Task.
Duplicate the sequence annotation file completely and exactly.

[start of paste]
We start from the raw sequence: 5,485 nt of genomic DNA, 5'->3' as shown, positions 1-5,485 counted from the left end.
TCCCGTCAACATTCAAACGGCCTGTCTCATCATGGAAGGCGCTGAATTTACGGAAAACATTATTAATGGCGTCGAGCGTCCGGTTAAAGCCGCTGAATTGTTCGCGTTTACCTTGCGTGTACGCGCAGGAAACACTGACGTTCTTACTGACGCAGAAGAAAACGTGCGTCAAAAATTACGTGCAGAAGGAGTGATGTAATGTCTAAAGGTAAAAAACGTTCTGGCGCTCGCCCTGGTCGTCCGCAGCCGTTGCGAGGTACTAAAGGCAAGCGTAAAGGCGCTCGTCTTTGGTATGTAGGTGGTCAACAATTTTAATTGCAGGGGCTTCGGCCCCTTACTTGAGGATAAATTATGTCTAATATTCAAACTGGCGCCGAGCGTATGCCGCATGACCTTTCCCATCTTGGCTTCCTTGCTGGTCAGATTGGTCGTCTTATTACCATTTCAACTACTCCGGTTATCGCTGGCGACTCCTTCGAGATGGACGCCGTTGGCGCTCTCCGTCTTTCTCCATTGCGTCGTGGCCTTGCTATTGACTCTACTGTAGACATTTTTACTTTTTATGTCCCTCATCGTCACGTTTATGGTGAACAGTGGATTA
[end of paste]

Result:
We start from the raw sequence: 5,485 nt of genomic DNA, 5'->3' as shown, positions 1-5,485 counted from the left end.
TCCCGTCAACATTCAAACGGCCTGTCTCATCATGGAAGGCGCTGAATTTACGGAAAACATTATTAATGGCGTCGAGCGTCCGGTTAAAGCCGCTGAATTGTTCGCGTTTACCTTGCGTGTACGCGCAGGAAACACTGACGTTCTTACTGACGCAGAAGAAAACGTGCGTCAAAAATTACGTGCAGAAGGAGTGATGTAATGTCTAAAGGTAAAAAACGTTCTGGCGCTCGCCCTGGTCGTCCGCAGCCGTTGCGAGGTACTAAAGGCAAGCGTAAAGGCGCTCGTCTTTGGTATGTAGGTGGTCAACAATTTTAATTGCAGGGGCTTCGGCCCCTTACTTGAGGATAAATTATGTCTAATATTCAAACTGGCGCCGAGCGTATGCCGCATGACCTTTCCCATCTTGGCTTCCTTGCTGGTCAGATTGGTCGTCTTATTACCATTTCAACTACTCCGGTTATCGCTGGCGACTCCTTCGAGATGGACGCCGTTGGCGCTCTCCGTCTTTCTCCATTGCGTCGTGGCCTTGCTATTGACTCTACTGTAGACATTTTTACTTTTTATGTCCCTCATCGTCACGTTTATGGTGAACAGTGGATTA